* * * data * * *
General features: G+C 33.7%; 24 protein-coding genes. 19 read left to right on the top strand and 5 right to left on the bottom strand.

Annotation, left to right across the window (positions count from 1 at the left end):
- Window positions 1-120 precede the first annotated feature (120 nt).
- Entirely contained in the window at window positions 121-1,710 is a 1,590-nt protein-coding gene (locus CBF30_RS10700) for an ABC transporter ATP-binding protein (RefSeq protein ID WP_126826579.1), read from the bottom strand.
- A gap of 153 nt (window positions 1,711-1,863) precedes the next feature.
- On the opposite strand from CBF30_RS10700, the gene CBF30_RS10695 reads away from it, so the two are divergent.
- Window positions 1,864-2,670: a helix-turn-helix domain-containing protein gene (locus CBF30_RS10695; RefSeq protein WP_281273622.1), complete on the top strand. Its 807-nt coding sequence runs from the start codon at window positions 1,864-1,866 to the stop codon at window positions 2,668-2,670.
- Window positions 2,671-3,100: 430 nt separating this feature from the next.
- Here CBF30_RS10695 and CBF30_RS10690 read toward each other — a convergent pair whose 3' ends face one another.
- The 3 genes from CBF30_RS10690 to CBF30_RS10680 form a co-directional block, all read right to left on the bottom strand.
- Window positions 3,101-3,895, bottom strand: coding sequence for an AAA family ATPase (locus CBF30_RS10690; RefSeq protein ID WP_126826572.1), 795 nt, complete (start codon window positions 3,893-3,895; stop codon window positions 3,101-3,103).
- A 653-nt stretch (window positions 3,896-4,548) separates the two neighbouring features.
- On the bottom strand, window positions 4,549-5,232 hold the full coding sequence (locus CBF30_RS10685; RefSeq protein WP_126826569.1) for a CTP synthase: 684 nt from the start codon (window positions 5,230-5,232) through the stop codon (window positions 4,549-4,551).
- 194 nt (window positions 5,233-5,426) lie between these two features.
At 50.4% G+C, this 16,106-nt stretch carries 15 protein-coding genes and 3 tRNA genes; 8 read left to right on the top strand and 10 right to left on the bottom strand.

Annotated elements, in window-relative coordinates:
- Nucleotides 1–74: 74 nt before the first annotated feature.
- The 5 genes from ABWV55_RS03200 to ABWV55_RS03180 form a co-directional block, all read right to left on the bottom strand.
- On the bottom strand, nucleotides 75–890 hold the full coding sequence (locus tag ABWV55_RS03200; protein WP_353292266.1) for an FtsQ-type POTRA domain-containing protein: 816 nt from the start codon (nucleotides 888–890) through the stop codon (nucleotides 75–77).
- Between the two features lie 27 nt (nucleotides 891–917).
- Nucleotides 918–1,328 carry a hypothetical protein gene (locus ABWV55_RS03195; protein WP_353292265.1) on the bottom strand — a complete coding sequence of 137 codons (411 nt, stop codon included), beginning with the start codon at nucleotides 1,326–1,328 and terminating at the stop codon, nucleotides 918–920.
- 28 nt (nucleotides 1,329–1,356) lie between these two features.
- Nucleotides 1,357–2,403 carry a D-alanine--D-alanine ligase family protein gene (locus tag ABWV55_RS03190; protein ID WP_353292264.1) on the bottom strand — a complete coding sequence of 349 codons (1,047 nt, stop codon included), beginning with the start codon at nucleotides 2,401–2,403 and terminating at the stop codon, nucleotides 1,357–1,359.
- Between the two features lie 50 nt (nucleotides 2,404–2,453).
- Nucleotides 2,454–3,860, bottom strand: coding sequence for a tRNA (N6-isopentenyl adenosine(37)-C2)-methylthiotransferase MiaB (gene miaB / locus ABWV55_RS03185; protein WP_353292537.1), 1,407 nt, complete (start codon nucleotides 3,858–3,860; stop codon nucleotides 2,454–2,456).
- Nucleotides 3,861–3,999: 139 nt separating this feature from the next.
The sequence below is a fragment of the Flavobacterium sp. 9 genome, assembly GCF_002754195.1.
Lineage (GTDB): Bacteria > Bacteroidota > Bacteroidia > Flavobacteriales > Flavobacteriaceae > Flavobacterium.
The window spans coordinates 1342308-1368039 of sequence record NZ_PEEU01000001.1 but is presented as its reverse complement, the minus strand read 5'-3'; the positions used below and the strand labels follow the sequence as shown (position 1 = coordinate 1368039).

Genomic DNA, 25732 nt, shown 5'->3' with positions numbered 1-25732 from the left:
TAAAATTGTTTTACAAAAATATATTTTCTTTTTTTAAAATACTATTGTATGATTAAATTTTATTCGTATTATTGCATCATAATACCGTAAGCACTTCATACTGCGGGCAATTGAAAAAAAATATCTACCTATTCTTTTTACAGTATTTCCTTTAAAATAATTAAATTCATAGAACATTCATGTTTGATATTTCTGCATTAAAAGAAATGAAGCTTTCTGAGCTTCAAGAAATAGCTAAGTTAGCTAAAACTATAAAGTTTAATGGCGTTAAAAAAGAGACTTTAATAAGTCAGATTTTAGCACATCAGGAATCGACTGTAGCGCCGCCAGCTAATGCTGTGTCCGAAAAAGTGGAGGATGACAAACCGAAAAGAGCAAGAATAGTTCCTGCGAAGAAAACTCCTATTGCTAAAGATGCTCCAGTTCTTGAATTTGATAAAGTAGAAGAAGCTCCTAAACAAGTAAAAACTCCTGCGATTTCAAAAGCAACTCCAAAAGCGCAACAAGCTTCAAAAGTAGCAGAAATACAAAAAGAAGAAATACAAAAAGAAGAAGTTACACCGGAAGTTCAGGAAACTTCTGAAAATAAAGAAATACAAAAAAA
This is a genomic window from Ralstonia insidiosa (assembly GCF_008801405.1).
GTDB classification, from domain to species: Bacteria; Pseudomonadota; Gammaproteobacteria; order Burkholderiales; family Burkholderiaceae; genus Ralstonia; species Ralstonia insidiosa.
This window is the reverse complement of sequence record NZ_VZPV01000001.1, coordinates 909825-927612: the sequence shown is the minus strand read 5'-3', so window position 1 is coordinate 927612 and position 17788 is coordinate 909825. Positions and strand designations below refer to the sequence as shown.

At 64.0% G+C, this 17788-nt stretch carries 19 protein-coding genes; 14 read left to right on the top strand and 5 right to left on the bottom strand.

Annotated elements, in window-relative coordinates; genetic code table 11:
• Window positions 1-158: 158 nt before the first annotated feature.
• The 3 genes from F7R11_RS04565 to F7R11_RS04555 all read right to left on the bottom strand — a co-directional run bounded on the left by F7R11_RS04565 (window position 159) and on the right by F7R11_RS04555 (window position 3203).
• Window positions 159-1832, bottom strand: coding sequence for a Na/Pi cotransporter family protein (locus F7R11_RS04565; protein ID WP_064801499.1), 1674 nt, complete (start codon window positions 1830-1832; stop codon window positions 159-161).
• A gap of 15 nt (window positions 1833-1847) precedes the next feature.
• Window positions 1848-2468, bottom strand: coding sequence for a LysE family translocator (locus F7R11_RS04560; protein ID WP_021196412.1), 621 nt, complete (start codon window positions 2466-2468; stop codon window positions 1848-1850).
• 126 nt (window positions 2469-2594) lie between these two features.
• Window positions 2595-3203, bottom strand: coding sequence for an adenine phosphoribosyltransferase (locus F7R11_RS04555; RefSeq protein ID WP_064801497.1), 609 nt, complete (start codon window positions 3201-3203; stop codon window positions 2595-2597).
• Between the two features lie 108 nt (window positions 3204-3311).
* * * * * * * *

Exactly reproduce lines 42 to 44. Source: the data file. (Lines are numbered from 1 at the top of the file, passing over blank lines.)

• 126 nt (window positions 2469-2594) lie between these two features.
• Window positions 2595-3203, bottom strand: coding sequence for an adenine phosphoribosyltransferase (locus F7R11_RS04555; RefSeq protein ID WP_064801497.1), 609 nt, complete (start codon window positions 3201-3203; stop codon window positions 2595-2597).
• Between the two features lie 108 nt (window positions 3204-3311).